What did you call Santa Claus when you were growing up?
If you’re from the UK, it was probably Father Christmas. If you’re French, Père Noël would fill your stocking.
This map shows the fascinating differences between different European languages, via the medium of the Christmas gift-giver’s name.
Versions of Father, Daddy and Grandfather Christmas are common, as are ‘Christmas Man’, ‘Christ Child’ and other variants of Jesus Christ.
Every European country has a version of the name, and it’s interesting to see how the different languages alter them.
The map also shows the different gift-givers that countries have. For example, Italian folklore has the character of La Befana, a witch who brings presents to kids on January 5.
She’s similar to Santa in that she fills children’s socks with small presents and sweets if they’ve been well behaved, or brings coal or dark-coloured sweets if they haven’t.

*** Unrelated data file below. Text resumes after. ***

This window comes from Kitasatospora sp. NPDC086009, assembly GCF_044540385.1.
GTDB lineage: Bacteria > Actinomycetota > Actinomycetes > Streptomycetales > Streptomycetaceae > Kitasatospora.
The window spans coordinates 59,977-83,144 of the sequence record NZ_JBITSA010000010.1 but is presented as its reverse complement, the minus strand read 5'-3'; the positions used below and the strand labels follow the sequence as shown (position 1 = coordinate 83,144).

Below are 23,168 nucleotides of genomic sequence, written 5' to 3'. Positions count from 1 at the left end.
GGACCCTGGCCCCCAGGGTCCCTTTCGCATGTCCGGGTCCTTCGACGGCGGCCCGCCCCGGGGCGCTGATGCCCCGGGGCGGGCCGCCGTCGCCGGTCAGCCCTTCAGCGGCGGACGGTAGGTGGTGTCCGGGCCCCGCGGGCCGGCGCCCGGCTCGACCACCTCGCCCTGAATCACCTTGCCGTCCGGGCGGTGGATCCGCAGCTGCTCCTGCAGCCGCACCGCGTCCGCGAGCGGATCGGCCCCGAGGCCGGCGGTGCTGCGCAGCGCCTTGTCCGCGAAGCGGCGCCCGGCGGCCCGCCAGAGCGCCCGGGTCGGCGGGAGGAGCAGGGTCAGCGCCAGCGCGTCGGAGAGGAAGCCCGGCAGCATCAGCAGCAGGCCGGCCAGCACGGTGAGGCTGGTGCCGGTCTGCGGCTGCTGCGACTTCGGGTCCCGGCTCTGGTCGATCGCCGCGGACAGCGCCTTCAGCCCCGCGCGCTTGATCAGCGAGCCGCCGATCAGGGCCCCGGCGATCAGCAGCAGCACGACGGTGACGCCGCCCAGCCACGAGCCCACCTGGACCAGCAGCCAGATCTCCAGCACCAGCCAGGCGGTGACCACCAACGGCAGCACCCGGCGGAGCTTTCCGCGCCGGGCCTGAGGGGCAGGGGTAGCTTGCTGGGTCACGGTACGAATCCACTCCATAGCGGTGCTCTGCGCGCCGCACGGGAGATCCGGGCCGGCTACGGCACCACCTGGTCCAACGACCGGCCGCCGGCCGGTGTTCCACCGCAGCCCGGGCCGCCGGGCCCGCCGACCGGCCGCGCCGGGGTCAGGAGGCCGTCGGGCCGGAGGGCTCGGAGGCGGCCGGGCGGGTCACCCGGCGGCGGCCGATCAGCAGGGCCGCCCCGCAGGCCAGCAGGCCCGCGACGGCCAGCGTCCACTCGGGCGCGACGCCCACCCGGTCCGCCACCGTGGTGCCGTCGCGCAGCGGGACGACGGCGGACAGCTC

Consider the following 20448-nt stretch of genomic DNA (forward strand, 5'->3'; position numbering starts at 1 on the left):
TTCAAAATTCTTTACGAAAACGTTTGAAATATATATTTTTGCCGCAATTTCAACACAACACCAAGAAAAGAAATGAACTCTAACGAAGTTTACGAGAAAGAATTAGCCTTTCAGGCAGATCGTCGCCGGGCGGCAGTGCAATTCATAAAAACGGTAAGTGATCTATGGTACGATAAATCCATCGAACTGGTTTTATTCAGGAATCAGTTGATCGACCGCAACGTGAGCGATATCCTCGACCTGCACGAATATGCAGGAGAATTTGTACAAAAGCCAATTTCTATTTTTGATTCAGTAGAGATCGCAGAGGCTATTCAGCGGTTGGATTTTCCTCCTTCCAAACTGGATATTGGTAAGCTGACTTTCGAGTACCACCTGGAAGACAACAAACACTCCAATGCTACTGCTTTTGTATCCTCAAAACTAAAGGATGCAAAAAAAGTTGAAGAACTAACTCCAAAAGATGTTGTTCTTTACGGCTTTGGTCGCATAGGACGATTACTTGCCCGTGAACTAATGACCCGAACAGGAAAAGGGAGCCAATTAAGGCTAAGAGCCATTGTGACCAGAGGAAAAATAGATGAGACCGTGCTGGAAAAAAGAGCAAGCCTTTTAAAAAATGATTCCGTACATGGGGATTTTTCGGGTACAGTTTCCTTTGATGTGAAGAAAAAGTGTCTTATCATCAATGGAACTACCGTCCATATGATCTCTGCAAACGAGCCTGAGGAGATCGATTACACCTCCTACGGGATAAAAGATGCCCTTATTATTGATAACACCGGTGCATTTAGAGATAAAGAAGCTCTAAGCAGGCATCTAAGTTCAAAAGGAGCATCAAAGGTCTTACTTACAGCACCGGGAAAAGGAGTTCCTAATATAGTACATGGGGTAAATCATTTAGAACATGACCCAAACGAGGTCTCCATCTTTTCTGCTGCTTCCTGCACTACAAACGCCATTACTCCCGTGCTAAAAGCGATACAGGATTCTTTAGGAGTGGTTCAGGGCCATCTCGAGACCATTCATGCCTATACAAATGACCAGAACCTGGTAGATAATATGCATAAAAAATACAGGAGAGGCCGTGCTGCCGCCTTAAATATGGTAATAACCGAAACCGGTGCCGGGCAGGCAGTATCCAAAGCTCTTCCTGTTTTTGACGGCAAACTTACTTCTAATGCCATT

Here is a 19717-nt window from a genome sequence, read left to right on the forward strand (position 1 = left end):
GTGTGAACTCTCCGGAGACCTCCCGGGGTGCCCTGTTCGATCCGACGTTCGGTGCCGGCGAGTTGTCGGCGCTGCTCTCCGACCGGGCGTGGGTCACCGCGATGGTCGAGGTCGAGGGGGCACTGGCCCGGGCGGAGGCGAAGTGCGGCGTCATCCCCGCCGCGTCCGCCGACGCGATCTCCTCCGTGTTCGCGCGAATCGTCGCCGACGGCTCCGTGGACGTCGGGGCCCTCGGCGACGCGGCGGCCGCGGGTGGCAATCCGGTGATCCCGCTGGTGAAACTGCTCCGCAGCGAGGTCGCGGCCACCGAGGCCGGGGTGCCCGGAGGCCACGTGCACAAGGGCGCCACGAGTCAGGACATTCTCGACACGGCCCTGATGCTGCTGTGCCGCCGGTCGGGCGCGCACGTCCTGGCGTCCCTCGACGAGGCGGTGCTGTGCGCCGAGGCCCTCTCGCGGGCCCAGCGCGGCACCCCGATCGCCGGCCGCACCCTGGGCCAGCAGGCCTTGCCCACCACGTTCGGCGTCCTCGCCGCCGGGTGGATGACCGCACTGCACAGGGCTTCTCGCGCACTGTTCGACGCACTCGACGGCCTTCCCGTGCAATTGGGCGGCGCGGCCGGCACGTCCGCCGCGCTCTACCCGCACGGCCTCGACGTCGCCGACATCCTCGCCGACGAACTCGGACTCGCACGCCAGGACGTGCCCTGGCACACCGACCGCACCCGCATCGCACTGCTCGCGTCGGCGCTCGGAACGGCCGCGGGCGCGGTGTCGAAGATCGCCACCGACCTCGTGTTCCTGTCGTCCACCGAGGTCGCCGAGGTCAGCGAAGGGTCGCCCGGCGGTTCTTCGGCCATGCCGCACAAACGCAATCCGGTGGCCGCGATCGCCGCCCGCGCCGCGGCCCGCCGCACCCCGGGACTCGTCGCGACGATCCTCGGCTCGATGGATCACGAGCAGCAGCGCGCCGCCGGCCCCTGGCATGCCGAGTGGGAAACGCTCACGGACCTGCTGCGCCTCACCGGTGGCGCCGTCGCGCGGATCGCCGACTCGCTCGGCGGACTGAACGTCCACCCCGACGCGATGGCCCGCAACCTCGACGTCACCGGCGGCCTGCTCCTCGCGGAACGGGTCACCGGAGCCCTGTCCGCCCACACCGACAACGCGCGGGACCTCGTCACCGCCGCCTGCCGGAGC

Her story states that she gave the three wise men a bed for the night while they were travelling to see the baby Jesus and stopped to ask her for directions. She was the best housekeeper in her village, hence her broom and witch associations.
They asked her if she wanted to join them to meet Jesus, but she said she was too busy. Later she was filled with regret and changed her mind, but was unable to find the three wise men to join them. Legend states that she’s looking for the baby Jesus to this day.
The map was made by Czech linguist and cartographer Jakub Marian.
Who did you address your Christmas wish lists to?